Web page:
Close to 1,000 of the written agreements that Catalan scribes identified as convenientiae have survived in various forms down to the present day. The earliest such document, as seen in the previous chapter, is a highly complex treaty between two counts, involving issues of castle tenure, inheritance, alliance, commendation, and security. These themes continued to predominate in convenientiae. But many written agreements dealt not with the fate of entire counties, but with the disposition of a single castle, or even a tiny plot of land. Solidi were numbered not in the hundreds, but in single digits. The actors were not counts, but simple monks, or reasonably well-off peasants. In the minds of scribes, the agreement between Berenguer Ramon I and Ermengol II was of the same species as the following document of 1076:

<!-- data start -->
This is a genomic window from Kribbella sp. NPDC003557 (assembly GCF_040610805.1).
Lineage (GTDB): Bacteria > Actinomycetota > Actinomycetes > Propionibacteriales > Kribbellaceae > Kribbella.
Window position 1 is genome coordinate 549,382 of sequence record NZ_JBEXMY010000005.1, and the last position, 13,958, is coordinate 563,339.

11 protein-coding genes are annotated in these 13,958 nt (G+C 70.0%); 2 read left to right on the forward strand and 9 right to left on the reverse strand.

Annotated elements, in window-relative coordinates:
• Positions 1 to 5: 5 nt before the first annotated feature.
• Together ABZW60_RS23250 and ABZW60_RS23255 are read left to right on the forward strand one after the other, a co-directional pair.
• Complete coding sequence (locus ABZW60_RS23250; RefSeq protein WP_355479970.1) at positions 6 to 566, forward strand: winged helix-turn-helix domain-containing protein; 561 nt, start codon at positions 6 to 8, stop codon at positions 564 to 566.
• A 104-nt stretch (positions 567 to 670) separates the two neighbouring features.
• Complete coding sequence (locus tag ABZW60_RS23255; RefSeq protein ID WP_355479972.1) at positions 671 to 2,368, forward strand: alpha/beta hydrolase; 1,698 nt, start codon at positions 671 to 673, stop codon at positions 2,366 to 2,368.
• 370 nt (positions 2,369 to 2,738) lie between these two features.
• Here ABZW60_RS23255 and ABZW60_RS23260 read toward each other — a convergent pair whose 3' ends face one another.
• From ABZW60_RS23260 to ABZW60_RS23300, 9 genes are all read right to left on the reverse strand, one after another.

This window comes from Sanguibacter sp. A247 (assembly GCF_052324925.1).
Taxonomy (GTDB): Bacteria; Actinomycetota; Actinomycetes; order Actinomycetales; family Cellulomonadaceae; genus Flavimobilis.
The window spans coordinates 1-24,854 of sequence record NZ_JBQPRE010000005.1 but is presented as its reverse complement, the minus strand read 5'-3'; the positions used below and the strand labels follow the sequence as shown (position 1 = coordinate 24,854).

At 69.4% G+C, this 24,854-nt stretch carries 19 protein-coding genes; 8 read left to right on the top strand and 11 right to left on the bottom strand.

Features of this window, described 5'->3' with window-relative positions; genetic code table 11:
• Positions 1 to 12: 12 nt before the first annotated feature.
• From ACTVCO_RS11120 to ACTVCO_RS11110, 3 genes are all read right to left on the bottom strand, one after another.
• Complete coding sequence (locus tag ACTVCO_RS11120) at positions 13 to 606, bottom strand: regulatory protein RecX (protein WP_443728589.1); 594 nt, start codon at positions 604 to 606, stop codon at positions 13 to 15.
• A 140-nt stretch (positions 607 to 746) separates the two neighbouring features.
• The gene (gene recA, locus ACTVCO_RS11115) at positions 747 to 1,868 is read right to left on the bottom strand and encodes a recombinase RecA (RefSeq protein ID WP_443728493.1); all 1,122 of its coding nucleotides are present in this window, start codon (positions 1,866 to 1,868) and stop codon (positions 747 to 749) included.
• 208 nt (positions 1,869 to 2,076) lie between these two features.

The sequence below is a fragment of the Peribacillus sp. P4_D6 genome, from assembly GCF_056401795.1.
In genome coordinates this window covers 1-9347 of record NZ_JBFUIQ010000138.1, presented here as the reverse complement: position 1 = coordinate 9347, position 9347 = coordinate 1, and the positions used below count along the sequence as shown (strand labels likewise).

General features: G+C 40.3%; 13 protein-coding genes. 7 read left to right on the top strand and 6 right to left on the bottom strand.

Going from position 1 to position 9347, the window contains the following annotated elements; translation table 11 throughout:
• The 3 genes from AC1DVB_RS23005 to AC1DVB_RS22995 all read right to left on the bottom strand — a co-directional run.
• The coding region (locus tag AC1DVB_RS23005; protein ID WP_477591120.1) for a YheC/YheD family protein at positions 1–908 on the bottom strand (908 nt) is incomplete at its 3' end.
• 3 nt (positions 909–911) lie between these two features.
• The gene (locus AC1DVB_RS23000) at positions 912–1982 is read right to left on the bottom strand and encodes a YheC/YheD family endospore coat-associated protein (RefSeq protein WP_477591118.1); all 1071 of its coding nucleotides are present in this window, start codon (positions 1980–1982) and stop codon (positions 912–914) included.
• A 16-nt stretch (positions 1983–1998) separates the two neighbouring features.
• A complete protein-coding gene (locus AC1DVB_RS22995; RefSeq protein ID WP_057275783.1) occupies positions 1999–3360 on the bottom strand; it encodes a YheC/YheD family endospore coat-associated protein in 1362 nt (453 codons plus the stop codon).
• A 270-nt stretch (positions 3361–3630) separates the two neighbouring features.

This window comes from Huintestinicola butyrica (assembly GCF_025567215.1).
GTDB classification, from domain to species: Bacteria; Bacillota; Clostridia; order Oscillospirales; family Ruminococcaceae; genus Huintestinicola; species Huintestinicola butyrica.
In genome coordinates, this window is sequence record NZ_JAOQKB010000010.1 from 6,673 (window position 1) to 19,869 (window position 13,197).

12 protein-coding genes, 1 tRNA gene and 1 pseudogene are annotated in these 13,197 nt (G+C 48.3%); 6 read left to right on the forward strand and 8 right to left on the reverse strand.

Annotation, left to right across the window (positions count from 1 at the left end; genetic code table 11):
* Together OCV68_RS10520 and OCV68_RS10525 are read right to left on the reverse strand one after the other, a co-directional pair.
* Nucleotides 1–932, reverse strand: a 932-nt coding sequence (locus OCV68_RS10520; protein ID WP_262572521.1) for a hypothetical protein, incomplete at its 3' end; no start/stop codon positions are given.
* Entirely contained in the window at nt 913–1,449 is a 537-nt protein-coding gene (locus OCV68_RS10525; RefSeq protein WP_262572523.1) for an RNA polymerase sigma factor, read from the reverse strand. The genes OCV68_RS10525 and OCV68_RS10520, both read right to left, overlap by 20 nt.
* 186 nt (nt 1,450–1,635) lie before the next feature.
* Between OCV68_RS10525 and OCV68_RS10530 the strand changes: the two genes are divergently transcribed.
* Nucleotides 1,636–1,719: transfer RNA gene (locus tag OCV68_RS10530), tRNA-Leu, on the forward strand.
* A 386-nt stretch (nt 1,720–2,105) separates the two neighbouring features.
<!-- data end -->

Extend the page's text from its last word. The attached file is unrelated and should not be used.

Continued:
This is the agreement (convenientia) between the woman Adelaida and her son Amat and the woman Ermengarda and her son-in-law Geribert, and Ramon Dalmau. They promise him that they will not sell or pledge to any man or woman the whole alod that they have in Montjuïc or whatever they now ought to have, unless to the aforesaid Ramon Dalmau, if he wishes to receive (it). If, however, he does not wish to receive it, let it be permitted to them to do whatever they wish.
Why did they draw the connection? What was an agreement in eleventh and twelfth-century Catalonia?
In attempting to address such questions, we must confront an unwieldy mass of evidence.